In this feature documentary-musical by Chelsea McMullan, indie singer Rae Spoon takes us on a playful, meditative and at times melancholic journey. Set against majestic images of the infinite expanses of the Canadian Prairies, the film features Spoon crooning about their queer and musical coming of age. Interviews, performances and music sequences reveal Spoon’s inspiring process of building a life of their own, as a trans person and as a musician.
Il viaggio nelle praterie canadesi e nel passato della folksinger transgender Rae Spoon. Le dolci melodie chitarra e voce punteggiano il cammino solitario fra piccoli locali e introverse stanze d’albergo mentre il racconto dell’infanzia traumatizzata dagli abusi sessuali di un padre maniaco religioso penetra nei testi e nel ricordo di Rae, creatura che con tenerezza ricorda Brandon Teena, perennemente ai confini del suo Canada, del genere e del documentario musicale, diviso fra intimità on the road, canzoni live e giocosi videoclip pop. (Mix)
Reviewed By: Alex Hutt (canadianfilmreview.com)
As a pseudo tour film mixed in with a biopic, Chelsea McMullan’s My Prairie Home mainly succeeds in holding our attention. Whether you will find yourself going back for repeat viewings isn’t a sure thing.
Our subject is Canadian transgender musician Rae Spoon as they (Spoon use the pronoun “they”) traverse the prairies on tour. Along the road we are treated to snippets about their life growing up in an evangelical household. Structure and pacing mainly flows as story, song, road, story, song, road; this repetition might wear on some viewers.
The staging of the songs is eye catching though, as McMullan shoots visually interesting music videos. Here is Rae in a small town diner, or at the museum in Drumheller, throwing snowballs at their brother, or simply, on stage. The visual motif also continues into the rest of the film, as we notice from the opening shot of the upside-down prairie landscape. “It’s what it looks like when you are bored on the bus,” Rae explained during the Q+A.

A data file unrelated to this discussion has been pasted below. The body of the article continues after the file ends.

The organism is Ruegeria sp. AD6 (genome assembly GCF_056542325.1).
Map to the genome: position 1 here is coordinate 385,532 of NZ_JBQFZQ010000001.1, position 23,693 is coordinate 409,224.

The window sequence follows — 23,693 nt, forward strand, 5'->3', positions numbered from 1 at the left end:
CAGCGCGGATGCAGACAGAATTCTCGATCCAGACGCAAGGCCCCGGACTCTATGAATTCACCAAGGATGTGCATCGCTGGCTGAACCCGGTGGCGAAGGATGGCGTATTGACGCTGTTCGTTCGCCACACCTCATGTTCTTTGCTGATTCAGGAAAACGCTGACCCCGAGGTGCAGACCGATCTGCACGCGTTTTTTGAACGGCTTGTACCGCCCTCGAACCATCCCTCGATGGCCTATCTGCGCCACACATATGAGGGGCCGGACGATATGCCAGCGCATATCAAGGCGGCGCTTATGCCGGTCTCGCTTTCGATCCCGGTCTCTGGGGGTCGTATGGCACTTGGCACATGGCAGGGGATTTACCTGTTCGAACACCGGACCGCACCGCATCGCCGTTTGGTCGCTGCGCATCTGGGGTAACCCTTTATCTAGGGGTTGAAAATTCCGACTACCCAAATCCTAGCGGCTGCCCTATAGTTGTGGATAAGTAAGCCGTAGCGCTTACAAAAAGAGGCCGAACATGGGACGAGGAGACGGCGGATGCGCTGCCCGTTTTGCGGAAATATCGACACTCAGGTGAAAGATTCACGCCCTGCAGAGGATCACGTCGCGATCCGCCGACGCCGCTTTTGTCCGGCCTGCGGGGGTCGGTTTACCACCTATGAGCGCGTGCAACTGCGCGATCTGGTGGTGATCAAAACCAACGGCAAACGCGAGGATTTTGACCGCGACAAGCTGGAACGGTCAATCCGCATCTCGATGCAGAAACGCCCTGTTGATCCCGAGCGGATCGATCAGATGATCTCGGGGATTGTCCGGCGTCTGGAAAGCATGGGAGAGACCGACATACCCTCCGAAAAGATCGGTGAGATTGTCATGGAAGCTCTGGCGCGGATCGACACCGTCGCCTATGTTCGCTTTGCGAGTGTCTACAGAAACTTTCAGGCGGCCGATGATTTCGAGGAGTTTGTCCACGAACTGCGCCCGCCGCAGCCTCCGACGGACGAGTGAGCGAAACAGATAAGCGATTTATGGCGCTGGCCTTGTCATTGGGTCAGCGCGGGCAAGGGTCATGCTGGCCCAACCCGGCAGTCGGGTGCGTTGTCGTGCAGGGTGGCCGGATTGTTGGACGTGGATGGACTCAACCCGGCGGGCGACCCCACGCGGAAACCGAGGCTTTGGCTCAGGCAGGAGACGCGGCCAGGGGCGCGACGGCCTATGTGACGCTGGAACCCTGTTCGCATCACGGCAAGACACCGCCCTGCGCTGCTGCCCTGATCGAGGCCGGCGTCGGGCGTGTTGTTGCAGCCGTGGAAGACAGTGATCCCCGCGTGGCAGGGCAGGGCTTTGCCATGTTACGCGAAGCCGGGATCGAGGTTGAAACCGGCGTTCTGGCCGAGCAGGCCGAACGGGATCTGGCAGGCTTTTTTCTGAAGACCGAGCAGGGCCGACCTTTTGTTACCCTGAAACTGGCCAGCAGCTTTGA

Both Rae and McMullan were absolutely adorable, by the way. McMullan also noted that Spoon would not like when they were shooting them due to shyness, but we would not have noticed if McMullan had not told us. While Rae does seem to be uncomfortable at times, they don’t come across as cold.
Obviously you have to like Spoon’s music to fully enjoy this documentary musical. Rae has a beautiful, heatrtfelt voice that complements the highly personal pieces of music they produce. Having said that, there are only quick glimpses into Spoon’s psyche and their past in the doc. It might have felt forced if McMullan pushed for more, but there is definitely room to fill out the story.
Even so, fans of the indie rock scene won’t be disappointed and neither will music geeks. A capable entry into Canadian film that portrays an excellent artist. Also recommended is Rae’s music!